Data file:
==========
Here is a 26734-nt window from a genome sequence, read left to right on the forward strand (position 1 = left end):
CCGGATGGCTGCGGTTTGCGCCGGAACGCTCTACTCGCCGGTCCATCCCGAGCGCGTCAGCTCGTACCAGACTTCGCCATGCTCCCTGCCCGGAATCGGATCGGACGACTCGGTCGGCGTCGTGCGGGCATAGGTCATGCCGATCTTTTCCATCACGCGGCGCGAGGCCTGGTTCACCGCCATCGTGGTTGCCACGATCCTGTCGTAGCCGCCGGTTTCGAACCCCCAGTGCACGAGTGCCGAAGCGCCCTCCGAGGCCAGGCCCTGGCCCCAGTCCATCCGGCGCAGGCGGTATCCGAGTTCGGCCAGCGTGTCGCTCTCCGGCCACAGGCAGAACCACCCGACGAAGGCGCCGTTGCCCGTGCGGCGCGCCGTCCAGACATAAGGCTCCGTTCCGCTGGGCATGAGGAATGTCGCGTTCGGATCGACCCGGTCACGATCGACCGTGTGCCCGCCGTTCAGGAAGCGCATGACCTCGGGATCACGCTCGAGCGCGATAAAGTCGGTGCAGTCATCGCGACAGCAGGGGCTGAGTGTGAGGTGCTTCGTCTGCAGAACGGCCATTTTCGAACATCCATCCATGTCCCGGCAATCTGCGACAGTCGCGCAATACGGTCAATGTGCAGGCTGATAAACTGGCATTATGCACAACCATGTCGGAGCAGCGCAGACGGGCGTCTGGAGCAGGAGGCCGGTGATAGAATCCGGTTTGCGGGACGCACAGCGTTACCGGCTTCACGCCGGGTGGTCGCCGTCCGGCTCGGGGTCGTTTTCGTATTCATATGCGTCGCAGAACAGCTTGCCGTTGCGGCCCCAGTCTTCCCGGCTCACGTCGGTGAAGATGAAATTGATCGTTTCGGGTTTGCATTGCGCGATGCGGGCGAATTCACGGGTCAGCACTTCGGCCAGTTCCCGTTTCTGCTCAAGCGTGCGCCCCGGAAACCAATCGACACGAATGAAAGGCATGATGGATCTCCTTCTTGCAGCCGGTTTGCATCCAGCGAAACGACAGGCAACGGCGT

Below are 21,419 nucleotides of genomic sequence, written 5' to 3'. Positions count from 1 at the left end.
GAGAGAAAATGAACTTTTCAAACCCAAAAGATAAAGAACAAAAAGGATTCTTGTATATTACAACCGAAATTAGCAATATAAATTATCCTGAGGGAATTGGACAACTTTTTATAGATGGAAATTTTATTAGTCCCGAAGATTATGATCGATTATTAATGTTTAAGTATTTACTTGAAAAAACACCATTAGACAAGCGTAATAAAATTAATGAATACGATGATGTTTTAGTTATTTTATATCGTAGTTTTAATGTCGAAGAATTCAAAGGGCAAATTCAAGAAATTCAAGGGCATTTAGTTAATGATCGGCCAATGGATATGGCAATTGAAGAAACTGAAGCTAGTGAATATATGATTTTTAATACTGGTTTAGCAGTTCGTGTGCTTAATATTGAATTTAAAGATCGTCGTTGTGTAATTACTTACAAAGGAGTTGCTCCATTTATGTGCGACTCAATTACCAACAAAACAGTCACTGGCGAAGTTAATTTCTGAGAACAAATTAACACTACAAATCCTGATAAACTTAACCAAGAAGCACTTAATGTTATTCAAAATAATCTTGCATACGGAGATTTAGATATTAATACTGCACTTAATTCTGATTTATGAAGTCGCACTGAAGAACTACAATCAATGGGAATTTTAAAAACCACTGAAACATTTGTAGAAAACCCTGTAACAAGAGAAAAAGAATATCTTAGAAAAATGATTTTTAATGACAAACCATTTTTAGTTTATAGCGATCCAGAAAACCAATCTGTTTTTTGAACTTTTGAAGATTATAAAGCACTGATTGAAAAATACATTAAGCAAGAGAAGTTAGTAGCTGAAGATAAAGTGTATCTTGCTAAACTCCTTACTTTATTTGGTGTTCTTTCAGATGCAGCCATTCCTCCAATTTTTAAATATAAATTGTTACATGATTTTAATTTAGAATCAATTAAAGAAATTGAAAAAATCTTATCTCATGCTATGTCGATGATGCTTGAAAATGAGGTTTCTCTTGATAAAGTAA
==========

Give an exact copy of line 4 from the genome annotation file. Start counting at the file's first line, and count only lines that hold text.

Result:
GAGAGAAAATGAACTTTTCAAACCCAAAAGATAAAGAACAAAAAGGATTCTTGTATATTACAACCGAAATTAGCAATATAAATTATCCTGAGGGAATTGGACAACTTTTTATAGATGGAAATTTTATTAGTCCCGAAGATTATGATCGATTATTAATGTTTAAGTATTTACTTGAAAAAACACCATTAGACAAGCGTAATAAAATTAATGAATACGATGATGTTTTAGTTATTTTATATCGTAGTTTTAATGTCGAAGAATTCAAAGGGCAAATTCAAGAAATTCAAGGGCATTTAGTTAATGATCGGCCAATGGATATGGCAATTGAAGAAACTGAAGCTAGTGAATATATGATTTTTAATACTGGTTTAGCAGTTCGTGTGCTTAATATTGAATTTAAAGATCGTCGTTGTGTAATTACTTACAAAGGAGTTGCTCCATTTATGTGCGACTCAATTACCAACAAAACAGTCACTGGCGAAGTTAATTTCTGAGAACAAATTAACACTACAAATCCTGATAAACTTAACCAAGAAGCACTTAATGTTATTCAAAATAATCTTGCATACGGAGATTTAGATATTAATACTGCACTTAATTCTGATTTATGAAGTCGCACTGAAGAACTACAATCAATGGGAATTTTAAAAACCACTGAAACATTTGTAGAAAACCCTGTAACAAGAGAAAAAGAATATCTTAGAAAAATGATTTTTAATGACAAACCATTTTTAGTTTATAGCGATCCAGAAAACCAATCTGTTTTTTGAACTTTTGAAGATTATAAAGCACTGATTGAAAAATACATTAAGCAAGAGAAGTTAGTAGCTGAAGATAAAGTGTATCTTGCTAAACTCCTTACTTTATTTGGTGTTCTTTCAGATGCAGCCATTCCTCCAATTTTTAAATATAAATTGTTACATGATTTTAATTTAGAATCAATTAAAGAAATTGAAAAAATCTTATCTCATGCTATGTCGATGATGCTTGAAAATGAGGTTTCTCTTGATAAAGTAA